Approximately 23 years ago, I picked up my very first tarot deck. I had wanted one for awhile but being 10 or 11 at the time, all I had was my weekly allowance which was painful to try to save. Also, I felt a bit weird and out of my element in terms of actually going in to make such a purchase on my own, so I asked my dad to buy it for me instead. I should say that my dad was an astrologer and the house was littered with oddities so, this really wasn't such a weird request in that context. I think some parents may be caught off guard, but the request really produced no different a reaction than if I would have asked for a pack of gum. So at the time, it all felt kind of normal even though I also had a sense that maybe it wasn't. Well, I must have had some sense that it wasn't what my peers were doing, because I kept it a secret from most people, as I did many aspects of my spirituality growing up, but that's a whole other topic.
So off to the local Coles we went and without having done any research or having any understanding of what I wanted in a deck, I grabbed the first one that "spoke to me" and that deck was The Servants of The Light.
The Servants of the Light was created by Dolores Ashcroft-Nowicki and published in 1991 by Aquarian Press. The summer I aquired it, and in between playing with my Fantesy Fighting books (so 90's), I spent my time trying to commit each card's meaning to memory. It wouldn't be an understatement to say that it was all a bit over my head, and for all my good intentions, I had a really hard time taking the book meanings and applying them to actual life. Probably because, at that age, I'd barely lived!
I'm not sure where exactly I lost track of that deck but somewhere along the line, it disappeared from my life. When I picked tarot up very seriously again a couple years ago, I wished desperately that I still had it. A quick internet search affirmed that reaquiring this deck may not be easy since it was out of print and costly (even as a used deck), and that's if I could even find it.
But now, just this week, it's come back into my life courtesy of the lovely Alaina of exploringlyyours.com; thanks girl (And go check her out)!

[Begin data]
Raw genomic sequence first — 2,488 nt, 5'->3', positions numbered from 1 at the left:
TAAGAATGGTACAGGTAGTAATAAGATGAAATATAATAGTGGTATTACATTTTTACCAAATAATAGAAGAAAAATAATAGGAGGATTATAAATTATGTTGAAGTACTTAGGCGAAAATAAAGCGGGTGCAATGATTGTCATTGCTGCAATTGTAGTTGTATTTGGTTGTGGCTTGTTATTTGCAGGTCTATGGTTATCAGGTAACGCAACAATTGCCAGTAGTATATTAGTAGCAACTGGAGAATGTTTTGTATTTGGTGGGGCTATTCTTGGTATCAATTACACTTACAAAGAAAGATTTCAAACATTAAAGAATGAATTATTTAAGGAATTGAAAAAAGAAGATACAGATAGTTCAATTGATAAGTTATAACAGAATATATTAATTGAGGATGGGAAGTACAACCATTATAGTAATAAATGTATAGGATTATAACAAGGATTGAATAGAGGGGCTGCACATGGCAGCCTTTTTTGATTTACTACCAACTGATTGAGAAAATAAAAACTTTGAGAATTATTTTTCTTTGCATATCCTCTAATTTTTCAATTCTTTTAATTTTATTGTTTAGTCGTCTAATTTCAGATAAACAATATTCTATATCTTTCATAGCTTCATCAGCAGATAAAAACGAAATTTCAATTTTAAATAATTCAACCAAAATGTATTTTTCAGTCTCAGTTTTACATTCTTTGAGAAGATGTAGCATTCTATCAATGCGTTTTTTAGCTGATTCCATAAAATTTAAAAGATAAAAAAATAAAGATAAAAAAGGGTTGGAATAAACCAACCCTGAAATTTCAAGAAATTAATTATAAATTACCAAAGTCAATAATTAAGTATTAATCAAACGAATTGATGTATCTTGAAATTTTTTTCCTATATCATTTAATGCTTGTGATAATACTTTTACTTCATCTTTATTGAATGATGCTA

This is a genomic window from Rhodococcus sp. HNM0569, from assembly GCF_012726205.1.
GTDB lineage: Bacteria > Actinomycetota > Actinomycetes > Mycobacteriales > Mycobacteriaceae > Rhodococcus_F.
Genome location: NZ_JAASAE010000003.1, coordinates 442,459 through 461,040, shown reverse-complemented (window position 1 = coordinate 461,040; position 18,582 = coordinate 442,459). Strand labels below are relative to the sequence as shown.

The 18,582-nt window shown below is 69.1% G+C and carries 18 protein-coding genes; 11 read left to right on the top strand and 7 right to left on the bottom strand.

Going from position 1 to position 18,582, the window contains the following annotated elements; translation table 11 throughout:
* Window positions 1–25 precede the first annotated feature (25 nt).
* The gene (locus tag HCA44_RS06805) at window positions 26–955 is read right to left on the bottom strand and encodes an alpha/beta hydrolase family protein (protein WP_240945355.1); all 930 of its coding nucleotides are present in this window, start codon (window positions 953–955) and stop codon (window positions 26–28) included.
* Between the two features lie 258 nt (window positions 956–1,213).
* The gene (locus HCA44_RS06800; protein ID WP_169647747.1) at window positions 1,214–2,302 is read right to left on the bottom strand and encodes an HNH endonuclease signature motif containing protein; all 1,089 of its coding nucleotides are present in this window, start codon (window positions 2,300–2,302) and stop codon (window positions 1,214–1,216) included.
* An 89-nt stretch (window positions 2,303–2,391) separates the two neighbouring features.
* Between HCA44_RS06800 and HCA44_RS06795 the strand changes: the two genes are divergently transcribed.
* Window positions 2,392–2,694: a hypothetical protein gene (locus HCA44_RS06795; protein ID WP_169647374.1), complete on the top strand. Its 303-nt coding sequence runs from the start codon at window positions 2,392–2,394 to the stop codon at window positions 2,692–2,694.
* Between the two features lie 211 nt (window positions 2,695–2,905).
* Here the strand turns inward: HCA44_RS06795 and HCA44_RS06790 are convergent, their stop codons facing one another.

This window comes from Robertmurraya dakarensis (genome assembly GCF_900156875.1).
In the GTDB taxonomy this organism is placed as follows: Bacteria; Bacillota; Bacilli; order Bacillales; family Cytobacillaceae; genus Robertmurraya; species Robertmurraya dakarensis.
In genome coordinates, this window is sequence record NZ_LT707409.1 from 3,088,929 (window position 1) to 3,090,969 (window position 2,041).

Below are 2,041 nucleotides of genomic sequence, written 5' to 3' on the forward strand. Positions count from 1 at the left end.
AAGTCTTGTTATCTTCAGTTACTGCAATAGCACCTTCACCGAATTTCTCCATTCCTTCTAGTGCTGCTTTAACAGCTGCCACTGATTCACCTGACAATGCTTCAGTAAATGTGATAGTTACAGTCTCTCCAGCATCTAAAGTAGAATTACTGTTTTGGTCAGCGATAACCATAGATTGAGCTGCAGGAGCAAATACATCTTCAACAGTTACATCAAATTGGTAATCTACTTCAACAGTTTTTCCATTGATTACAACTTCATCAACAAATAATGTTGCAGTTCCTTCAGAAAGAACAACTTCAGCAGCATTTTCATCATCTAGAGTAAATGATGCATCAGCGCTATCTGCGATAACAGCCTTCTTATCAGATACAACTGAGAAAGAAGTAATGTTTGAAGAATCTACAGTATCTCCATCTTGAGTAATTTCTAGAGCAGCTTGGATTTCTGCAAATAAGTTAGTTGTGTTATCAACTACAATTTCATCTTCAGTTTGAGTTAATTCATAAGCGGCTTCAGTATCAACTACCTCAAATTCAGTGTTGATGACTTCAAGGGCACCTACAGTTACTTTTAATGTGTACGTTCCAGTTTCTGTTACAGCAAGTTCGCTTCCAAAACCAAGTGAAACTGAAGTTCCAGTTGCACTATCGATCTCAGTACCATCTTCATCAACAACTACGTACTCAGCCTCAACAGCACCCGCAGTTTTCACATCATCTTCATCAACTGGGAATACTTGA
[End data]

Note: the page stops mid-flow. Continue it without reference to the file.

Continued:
When it arrived, opening the box was like unearthing a time capsule. A wave of nostalgia swept over me as I eyed the strange casing that I'd forgotten over the years. It's a plastic box that looks more like it should contain an audio book than a tarot deck, but it was the early 90s after all and so perhaps, right on trend?
It's funny looking at something that you haven't seen in the flesh since you were a kid. I imagined the cards so much bigger than they actually are, for starters, and thicker, I seem to recall them being much thicker. Everything is bigger when you're little though. Below are a handful of cards that stand out for me and which I have pretty clear memory of from when I first used them. The 10 of Weapons...ouch!
For funsies, I showed the whole thing to my dad to see if he would remember it. His reaction as he leafed through the cards was as such: "you were probably too young for these, hmm, maybe I shouldn't have got these for you." I snatched them back and thanked him for his commentary.
It's especially strange looking at the court cards now. Below are 4 from the Crescent family. As you can see, this deck does not follow tradition and has renamed the court charecters and their suits. Rather than Wands, Cups, Swords and Coins we see Staves, Crescents, Weapons and Spheres. That meant nothing to me back then but now, this would probably bug me. I like my Cups and my Swords and while a bit of variation is ok, i.e. Pentacles to Coins, a complete overhaul doesn't appeal to me.
Only time will tell how me and this deck will click now. I think the first thing I will do is give it an interview and let it tell me what I can hope to get from it and perhaps, why it's returned to me. Until then, I am thrilled to have it back in my collection. I have history with these cards and owning them now is like an awkward introduction between the past and the present. My other cards are side-eyeing this one, as it stands a bit to the left, wondering why it's here and where it came from. But it and I both know it holds a special place and if it were not for it, maybe I wouldn't be doing what I do today. Now, perhaps its influence is overstated or at least, depatable. Even still, it would be impossible to untangle its connection to the current and for this reason alone, I'm so pleased to once again call it "mine".